Does it sound crazy to you to use a black-and-white preview in your camera instead of color? Try it anyway. This preview will keep your eyes more focused on composition, making it easier for you to notice compositional flaws. That enables you to fix composition errors on the spot, instead of crying over your ruined pictures at home on your computer.
Colors, and especially clear and bright colors, naturally attract the human eye, and grab all attention for themselves. Then among all the glittering colors, you can easily lose your awareness of image composition. Black-and-white pictures, meanwhile, are largely about composition. So switching your world into black and white can change your photographic vision—how you see light, shapes, and structures. That can enable to see composition problems in your pictures right in the viewfinder. And you can do it without having to actually shoot to black and white. After that it’s easy to fix the problem on the spot.
If your camera enables it, turn on its black-and-white preview function. You’ll find it in the camera menu under a name like Picture Style, Picture Control, or similar—the exact name will depend on your camera type.
Choose whichever option corresponds to a B&W preview, and double-check that you are saving photos to RAW.
Now when you turn on the live preview, the image on your camera’s LCD will display in black and white, and the picture’s post-shot preview will be black and white as well. But color information will still be saved to the actual pictures you take—to your RAW files. You can then open any photo in Zoner Photo Studio and work with it as a color photo, or even convert it to actual black and white.
Shooting via the live view is the most efficient for training composition, as you see the picture’s shades of gray in advance. But the post-shot view of the picture you’ve taken will also serve you well.
Spend a certain amount of time on shooting with the black-and-white view, during more than one photo shoot. Try shooting this way for a month or more. You’ll be training your eyes, just like runners train their muscles. You’ll see how you are slowly learning to see the world in a new way, and you may be surprised at how your pictures change. So what are all the areas where a black-and-white preview can help?
Drowning in Colors
Flashy clothing or articles of clothing, scenes made up of many colored objects, light sources with differing color temperatures, differently-colored backgrounds… all this can create a veritable cacophony of colors in which it’s hard to orient your eyes. Highly visible colors grab your attention, leaving you no room to perceive the connections among the individual objects in a picture. The black-and-white preview will help you to suppress these distractions and concentrate solely on the subject itself and on how it fits into the picture overall.
A Different Light
Although you can’t really see the warmth of afternoon sunrays or the variety of a night sky’s tiny colored lights with a black-and-white preview, it gives you completely new possibilities for work with light. Concentrate on light’s direction and on the contrast it makes with shadow. Take notice of how rays of light influence the presentation of space and how they support the overall composition.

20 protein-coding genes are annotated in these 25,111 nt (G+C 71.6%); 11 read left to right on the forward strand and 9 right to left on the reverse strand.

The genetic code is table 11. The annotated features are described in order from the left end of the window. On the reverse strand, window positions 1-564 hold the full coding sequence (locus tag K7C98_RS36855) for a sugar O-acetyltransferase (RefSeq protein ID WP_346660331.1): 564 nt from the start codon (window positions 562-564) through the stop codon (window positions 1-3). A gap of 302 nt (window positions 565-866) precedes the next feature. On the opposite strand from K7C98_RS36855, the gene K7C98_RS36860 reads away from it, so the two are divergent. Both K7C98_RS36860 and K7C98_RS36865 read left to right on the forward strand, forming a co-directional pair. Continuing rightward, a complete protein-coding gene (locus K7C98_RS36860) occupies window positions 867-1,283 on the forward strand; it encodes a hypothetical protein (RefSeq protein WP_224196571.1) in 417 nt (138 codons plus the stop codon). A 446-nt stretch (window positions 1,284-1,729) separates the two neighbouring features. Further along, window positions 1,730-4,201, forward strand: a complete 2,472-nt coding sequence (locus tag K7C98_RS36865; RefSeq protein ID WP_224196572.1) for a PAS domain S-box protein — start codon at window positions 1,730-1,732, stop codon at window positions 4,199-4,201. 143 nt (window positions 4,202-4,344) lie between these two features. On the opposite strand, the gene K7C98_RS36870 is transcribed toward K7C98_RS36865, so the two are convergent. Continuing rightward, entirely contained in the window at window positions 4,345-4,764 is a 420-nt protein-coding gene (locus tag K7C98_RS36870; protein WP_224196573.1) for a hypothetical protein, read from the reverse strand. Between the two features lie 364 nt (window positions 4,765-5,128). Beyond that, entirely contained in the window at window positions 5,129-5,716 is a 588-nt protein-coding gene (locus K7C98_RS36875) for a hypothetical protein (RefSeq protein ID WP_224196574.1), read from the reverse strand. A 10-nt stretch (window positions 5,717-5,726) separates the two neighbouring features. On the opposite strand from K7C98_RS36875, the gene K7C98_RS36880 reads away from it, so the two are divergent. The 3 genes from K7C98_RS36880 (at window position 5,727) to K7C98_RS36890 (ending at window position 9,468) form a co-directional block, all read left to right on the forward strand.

Lines and Patterns
When shooting with a black-and-white preview, you should also focus on the structures and patterns formed by various shapes. Notice the lines that lead your eye around the picture. The black-and-white presentation will increase their readability; they’ll practically pop out of the picture. Try to connect the lines and structures of various objects and hook photographed objects and persons into these structures.
Playing with Negative Space
Negative space is the part of the photo where “nothing’s happening.” It’s essentially the picture’s background. But don’t underestimate its role, because it can be very useful for separating a photographed object from its background. It can give a photograph depth and make it dynamic. When using a black-and-white preview, pay the most attention to the picture’s bright and dark parts and to their relationship.
While reading this you may have gotten the impression that I’m promoting black-and-white photography as such. But I’m not, and even the preview shouldn’t always be black and white. Composition is not, of course, entirely independent of color, and there are topics where a color representation is critical. For example in photographs of a blooming springtime garden or of a autumn forest trail sprinkled with colored leaves, color is the central element. But often color can reduce our ability to perceive a photographed scene.
In black and white, it can be easier to concentrate on how objects are positioned, on their interrelationship, and on how they relate to their environment. If you get rid of distracting colors, then you can better follow how your picture respects basic compositional rules, including e.g. the golden crop.
So when you head out to try shooting with a black-and-white preview, try the following small experiment on top of that. First photograph the scene as usual, using the viewfinder or the color preview. Take several pictures, and then try photographing the same scene with the aid of the black-and-white preview. It may surprise you what new things you notice!